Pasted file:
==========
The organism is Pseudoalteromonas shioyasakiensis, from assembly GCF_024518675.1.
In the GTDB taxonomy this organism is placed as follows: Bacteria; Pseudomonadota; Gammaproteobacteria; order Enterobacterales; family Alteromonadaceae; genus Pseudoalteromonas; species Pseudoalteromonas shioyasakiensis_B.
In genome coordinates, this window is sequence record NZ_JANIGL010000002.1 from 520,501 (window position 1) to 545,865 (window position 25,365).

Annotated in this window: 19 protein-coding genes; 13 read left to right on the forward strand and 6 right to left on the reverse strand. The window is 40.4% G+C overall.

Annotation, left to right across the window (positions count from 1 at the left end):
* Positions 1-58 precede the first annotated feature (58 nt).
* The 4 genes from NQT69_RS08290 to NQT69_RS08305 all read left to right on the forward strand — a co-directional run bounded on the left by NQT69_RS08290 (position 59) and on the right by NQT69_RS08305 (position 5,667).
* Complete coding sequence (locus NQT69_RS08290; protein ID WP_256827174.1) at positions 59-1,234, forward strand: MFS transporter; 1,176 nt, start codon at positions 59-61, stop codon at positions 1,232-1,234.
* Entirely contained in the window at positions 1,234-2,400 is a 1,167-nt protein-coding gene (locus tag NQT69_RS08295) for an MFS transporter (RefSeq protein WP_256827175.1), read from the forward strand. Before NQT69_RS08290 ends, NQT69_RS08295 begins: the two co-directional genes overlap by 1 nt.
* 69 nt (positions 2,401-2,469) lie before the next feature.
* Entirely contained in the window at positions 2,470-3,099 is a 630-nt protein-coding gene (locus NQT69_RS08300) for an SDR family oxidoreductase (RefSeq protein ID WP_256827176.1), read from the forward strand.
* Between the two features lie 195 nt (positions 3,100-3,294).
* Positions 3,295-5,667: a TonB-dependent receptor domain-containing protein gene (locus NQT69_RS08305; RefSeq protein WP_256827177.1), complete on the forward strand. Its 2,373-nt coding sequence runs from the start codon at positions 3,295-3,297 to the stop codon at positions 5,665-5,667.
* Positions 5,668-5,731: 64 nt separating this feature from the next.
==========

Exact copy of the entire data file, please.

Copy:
The organism is Pseudoalteromonas shioyasakiensis, from assembly GCF_024518675.1.
In the GTDB taxonomy this organism is placed as follows: Bacteria; Pseudomonadota; Gammaproteobacteria; order Enterobacterales; family Alteromonadaceae; genus Pseudoalteromonas; species Pseudoalteromonas shioyasakiensis_B.
In genome coordinates, this window is sequence record NZ_JANIGL010000002.1 from 520,501 (window position 1) to 545,865 (window position 25,365).

Annotated in this window: 19 protein-coding genes; 13 read left to right on the forward strand and 6 right to left on the reverse strand. The window is 40.4% G+C overall.

Annotation, left to right across the window (positions count from 1 at the left end):
* Positions 1-58 precede the first annotated feature (58 nt).
* The 4 genes from NQT69_RS08290 to NQT69_RS08305 all read left to right on the forward strand — a co-directional run bounded on the left by NQT69_RS08290 (position 59) and on the right by NQT69_RS08305 (position 5,667).
* Complete coding sequence (locus NQT69_RS08290; protein ID WP_256827174.1) at positions 59-1,234, forward strand: MFS transporter; 1,176 nt, start codon at positions 59-61, stop codon at positions 1,232-1,234.
* Entirely contained in the window at positions 1,234-2,400 is a 1,167-nt protein-coding gene (locus tag NQT69_RS08295) for an MFS transporter (RefSeq protein WP_256827175.1), read from the forward strand. Before NQT69_RS08290 ends, NQT69_RS08295 begins: the two co-directional genes overlap by 1 nt.
* 69 nt (positions 2,401-2,469) lie before the next feature.
* Entirely contained in the window at positions 2,470-3,099 is a 630-nt protein-coding gene (locus NQT69_RS08300) for an SDR family oxidoreductase (RefSeq protein ID WP_256827176.1), read from the forward strand.
* Between the two features lie 195 nt (positions 3,100-3,294).
* Positions 3,295-5,667: a TonB-dependent receptor domain-containing protein gene (locus NQT69_RS08305; RefSeq protein WP_256827177.1), complete on the forward strand. Its 2,373-nt coding sequence runs from the start codon at positions 3,295-3,297 to the stop codon at positions 5,665-5,667.
* Positions 5,668-5,731: 64 nt separating this feature from the next.